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Gentian lutea is a plant with yellow flowers that grows in Europe. The root has been used to treat digestive problems and lack of energy. It has also been used to make medicine, foods, and drinks. It can be taken as a pill, powder, extract, or made into a tea. It can also be applied to the skin.


There are no advised doses for gentian.

What Research Shows

There is not enough data to support that gentian is helpful in treating health problems. We will review future studies as they are published.

Not Enough Data to Assess

  • Atherosclerosis A1
  • Skin disorders B1

Editorial process and description of evidence categories can be found at EBSCO NAT Editorial Process.

Safety Notes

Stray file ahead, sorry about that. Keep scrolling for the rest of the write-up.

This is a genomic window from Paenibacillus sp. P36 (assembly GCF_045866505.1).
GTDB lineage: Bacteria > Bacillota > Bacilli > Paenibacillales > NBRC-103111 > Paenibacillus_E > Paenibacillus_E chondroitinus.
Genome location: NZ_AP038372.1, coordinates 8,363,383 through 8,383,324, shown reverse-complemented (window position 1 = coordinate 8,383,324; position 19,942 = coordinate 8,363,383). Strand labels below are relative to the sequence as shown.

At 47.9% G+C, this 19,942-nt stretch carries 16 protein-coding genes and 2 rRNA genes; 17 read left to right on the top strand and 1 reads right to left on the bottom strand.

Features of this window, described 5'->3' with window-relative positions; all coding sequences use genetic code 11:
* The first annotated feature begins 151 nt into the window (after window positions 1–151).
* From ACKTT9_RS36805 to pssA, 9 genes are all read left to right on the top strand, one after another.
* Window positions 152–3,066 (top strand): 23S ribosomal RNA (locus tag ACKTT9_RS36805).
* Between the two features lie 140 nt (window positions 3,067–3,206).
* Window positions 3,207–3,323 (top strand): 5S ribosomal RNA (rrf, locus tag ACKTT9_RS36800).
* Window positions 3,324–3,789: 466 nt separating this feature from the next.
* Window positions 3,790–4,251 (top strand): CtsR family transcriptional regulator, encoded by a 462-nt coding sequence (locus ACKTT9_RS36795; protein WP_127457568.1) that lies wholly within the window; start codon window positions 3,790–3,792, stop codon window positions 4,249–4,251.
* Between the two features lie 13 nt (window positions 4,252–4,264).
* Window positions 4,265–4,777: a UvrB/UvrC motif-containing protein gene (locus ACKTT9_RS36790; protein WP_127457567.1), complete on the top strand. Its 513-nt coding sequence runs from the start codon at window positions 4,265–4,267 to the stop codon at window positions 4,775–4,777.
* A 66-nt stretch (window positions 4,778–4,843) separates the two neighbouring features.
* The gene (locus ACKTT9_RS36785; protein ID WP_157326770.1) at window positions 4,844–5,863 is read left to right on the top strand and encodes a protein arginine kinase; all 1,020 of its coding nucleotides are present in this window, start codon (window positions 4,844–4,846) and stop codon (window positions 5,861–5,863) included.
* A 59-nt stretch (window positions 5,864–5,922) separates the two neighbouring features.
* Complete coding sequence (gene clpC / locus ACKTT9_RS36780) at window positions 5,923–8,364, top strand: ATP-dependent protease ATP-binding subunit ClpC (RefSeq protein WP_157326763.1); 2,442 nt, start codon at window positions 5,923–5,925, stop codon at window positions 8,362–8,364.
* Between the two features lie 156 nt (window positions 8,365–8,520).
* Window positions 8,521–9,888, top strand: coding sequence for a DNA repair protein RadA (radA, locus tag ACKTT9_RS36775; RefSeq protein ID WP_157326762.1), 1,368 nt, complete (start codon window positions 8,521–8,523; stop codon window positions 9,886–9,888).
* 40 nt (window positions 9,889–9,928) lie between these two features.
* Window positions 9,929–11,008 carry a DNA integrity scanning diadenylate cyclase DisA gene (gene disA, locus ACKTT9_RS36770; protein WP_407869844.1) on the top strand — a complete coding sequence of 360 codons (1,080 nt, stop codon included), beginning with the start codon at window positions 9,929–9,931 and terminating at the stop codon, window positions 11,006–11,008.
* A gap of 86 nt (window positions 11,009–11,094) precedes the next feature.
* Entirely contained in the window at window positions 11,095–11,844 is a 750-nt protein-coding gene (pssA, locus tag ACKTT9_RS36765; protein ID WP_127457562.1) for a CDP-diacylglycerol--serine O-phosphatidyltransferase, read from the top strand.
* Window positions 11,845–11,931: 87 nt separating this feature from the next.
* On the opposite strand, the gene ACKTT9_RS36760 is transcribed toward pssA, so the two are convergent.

It may be safe to take gentian orally or use gentian on the skin for a short time. Not enough studies have been done to say whether it is safe to use for a long period.


Talk to your doctor about any supplements or therapy you would like to use. Some can interfere with treatment or make conditions worse.



A. Atherosclerosis

A1. Kesavan R, Chandel S, et al. Gentiana lutea exerts anti-atherosclerotic effects by preventing endothelial inflammation and smooth muscle cell migration. Nutr Metab Cardiovasc Dis. 2016 Apr;26(4):293-301.

B. Skin Disorders

B1. Wölfle U, Haarhaus B, et al. The Herbal Bitter Drug Gentiana lutea Modulates Lipid Synthesis in Human Keratinocytes In Vitro and In Vivo. Int J Mol Sci. 2017 Aug 22;18(8). pii: E1814.

Last reviewed July 2019 by EBSCO NAT Review Board Eric Hurwitz, DC  Last Updated: 5/6/2020